[A version of this item appears in: Dementia: the Latest Evidence Newsletter (RWHT), Volume 2 Issue 11, June 2012].
This paper from the Institute for Healthcare Improvement (IHI) describes the history, theory of change, design concepts, and outcomes associated with the development and use of bundles over the past decade.
The definition of a care bundle:
“A small set of evidence-based interventions for a defined patient segment/population and care setting that, when implemented together, will result in significantly better outcomes than when implemented individually”.
The IHI developed the “bundle” concept during 2001 in the context of an IHI and Voluntary Hospital Association (VHA) joint initiative entitled the “Idealized Design of the Intensive Care Unit (IDICU)”. The premise involved enhancing teamwork and communication in multi-disciplinary teams to improve care outcomes in the ICU.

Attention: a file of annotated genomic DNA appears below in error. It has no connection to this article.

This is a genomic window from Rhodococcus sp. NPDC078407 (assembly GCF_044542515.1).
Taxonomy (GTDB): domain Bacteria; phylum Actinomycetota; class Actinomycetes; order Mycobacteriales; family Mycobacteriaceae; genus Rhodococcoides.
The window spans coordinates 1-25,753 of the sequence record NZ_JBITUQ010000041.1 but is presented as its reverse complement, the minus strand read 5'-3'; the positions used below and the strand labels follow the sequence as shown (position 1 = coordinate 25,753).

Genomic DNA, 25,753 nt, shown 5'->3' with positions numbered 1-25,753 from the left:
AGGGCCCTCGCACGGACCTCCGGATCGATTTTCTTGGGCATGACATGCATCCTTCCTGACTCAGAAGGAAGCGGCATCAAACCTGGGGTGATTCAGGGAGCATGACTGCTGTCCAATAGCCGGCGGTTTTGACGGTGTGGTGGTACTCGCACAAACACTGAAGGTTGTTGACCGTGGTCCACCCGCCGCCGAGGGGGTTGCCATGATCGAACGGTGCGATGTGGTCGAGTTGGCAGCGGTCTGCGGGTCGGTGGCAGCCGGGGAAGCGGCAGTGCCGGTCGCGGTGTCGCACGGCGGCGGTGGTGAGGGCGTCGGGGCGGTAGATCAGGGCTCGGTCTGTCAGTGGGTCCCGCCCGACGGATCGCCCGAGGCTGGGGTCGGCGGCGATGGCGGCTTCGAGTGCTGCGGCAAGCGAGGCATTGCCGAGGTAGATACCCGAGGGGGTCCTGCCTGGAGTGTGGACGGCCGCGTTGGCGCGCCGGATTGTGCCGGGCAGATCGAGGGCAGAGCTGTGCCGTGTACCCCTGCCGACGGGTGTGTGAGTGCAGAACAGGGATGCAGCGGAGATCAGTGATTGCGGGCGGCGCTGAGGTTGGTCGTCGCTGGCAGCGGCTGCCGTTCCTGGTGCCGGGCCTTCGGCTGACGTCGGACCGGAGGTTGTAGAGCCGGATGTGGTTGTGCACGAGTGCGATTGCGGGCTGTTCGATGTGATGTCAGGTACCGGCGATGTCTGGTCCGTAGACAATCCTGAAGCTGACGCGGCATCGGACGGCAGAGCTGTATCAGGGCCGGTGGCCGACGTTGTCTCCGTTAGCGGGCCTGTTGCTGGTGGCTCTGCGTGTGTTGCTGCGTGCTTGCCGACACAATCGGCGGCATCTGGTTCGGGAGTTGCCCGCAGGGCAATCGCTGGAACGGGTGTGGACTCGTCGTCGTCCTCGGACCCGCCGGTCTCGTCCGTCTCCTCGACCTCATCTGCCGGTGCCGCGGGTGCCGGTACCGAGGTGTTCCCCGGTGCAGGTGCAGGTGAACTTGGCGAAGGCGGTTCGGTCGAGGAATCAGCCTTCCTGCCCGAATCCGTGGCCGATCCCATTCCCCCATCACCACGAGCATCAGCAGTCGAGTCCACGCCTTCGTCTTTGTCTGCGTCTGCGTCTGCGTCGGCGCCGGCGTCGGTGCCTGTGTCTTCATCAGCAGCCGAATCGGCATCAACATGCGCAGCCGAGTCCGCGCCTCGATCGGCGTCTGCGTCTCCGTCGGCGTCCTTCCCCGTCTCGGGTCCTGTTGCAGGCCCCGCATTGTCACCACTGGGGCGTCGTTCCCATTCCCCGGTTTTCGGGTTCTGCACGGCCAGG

Bundles involve a small set of evidence-based interventions for a defined patient population and care setting. The “New Cross Hospital Dementia Care Bundle” falls into this category of emerging approaches.
The authors reflect on what has been learned over the decade and offer suggestions for further research and implementation of the bundle approach to improving care.
Resar, R. Griffin, FA. [and] Haraden, C. [et al] (2012). Using care bundles to improve health care quality. IHI Innovation Series white paper. Cambridge (Massachusetts): Institute for Healthcare Improvement, 2012.